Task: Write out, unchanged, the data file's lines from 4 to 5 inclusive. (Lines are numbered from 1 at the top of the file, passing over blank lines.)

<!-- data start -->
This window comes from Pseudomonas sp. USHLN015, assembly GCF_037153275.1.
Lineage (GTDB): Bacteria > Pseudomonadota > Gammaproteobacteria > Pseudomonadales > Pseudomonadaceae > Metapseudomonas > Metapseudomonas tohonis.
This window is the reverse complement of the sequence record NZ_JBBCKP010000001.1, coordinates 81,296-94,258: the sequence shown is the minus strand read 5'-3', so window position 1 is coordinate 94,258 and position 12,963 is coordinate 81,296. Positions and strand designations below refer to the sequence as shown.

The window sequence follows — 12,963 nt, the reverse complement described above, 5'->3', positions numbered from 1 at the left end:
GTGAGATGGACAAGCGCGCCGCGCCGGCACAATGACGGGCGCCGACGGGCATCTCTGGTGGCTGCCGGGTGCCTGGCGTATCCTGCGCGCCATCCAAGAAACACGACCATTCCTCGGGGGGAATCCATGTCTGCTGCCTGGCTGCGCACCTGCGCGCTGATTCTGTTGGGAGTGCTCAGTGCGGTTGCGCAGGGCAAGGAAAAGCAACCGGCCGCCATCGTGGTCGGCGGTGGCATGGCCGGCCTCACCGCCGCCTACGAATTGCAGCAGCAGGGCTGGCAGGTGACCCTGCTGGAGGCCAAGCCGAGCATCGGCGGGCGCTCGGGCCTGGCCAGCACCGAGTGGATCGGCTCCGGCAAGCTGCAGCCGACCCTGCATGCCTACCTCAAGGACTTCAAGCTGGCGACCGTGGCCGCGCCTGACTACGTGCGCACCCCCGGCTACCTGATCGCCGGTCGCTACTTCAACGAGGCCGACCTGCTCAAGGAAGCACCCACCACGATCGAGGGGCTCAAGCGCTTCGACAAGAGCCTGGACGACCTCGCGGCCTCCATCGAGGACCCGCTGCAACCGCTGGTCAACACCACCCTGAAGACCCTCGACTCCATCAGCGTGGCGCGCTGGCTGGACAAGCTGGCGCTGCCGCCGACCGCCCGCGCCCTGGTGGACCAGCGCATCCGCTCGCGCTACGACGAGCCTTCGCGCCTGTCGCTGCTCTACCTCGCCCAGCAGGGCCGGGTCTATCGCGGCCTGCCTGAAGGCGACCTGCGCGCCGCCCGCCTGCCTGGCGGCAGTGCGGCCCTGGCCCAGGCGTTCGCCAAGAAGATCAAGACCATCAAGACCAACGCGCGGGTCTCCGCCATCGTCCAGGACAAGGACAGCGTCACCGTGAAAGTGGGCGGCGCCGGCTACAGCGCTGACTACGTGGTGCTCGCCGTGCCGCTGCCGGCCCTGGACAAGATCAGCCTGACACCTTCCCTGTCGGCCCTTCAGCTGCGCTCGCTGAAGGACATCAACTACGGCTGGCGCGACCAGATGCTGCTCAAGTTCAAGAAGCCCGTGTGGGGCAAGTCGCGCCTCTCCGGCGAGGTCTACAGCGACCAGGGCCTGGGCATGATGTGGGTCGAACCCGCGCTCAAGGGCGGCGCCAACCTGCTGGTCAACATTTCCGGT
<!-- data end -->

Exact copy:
The window sequence follows — 12,963 nt, the reverse complement described above, 5'->3', positions numbered from 1 at the left end:
GTGAGATGGACAAGCGCGCCGCGCCGGCACAATGACGGGCGCCGACGGGCATCTCTGGTGGCTGCCGGGTGCCTGGCGTATCCTGCGCGCCATCCAAGAAACACGACCATTCCTCGGGGGGAATCCATGTCTGCTGCCTGGCTGCGCACCTGCGCGCTGATTCTGTTGGGAGTGCTCAGTGCGGTTGCGCAGGGCAAGGAAAAGCAACCGGCCGCCATCGTGGTCGGCGGTGGCATGGCCGGCCTCACCGCCGCCTACGAATTGCAGCAGCAGGGCTGGCAGGTGACCCTGCTGGAGGCCAAGCCGAGCATCGGCGGGCGCTCGGGCCTGGCCAGCACCGAGTGGATCGGCTCCGGCAAGCTGCAGCCGACCCTGCATGCCTACCTCAAGGACTTCAAGCTGGCGACCGTGGCCGCGCCTGACTACGTGCGCACCCCCGGCTACCTGATCGCCGGTCGCTACTTCAACGAGGCCGACCTGCTCAAGGAAGCACCCACCACGATCGAGGGGCTCAAGCGCTTCGACAAGAGCCTGGACGACCTCGCGGCCTCCATCGAGGACCCGCTGCAACCGCTGGTCAACACCACCCTGAAGACCCTCGACTCCATCAGCGTGGCGCGCTGGCTGGACAAGCTGGCGCTGCCGCCGACCGCCCGCGCCCTGGTGGACCAGCGCATCCGCTCGCGCTACGACGAGCCTTCGCGCCTGTCGCTGCTCTACCTCGCCCAGCAGGGCCGGGTCTATCGCGGCCTGCCTGAAGGCGACCTGCGCGCCGCCCGCCTGCCTGGCGGCAGTGCGGCCCTGGCCCAGGCGTTCGCCAAGAAGATCAAGACCATCAAGACCAACGCGCGGGTCTCCGCCATCGTCCAGGACAAGGACAGCGTCACCGTGAAAGTGGGCGGCGCCGGCTACAGCGCTGACTACGTGGTGCTCGCCGTGCCGCTGCCGGCCCTGGACAAGATCAGCCTGACACCTTCCCTGTCGGCCCTTCAGCTGCGCTCGCTGAAGGACATCAACTACGGCTGGCGCGACCAGATGCTGCTCAAGTTCAAGAAGCCCGTGTGGGGCAAGTCGCGCCTCTCCGGCGAGGTCTACAGCGACCAGGGCCTGGGCATGATGTGGGTCGAACCCGCGCTCAAGGGCGGCGCCAACCTGCTGGTCAACATTTCCGGT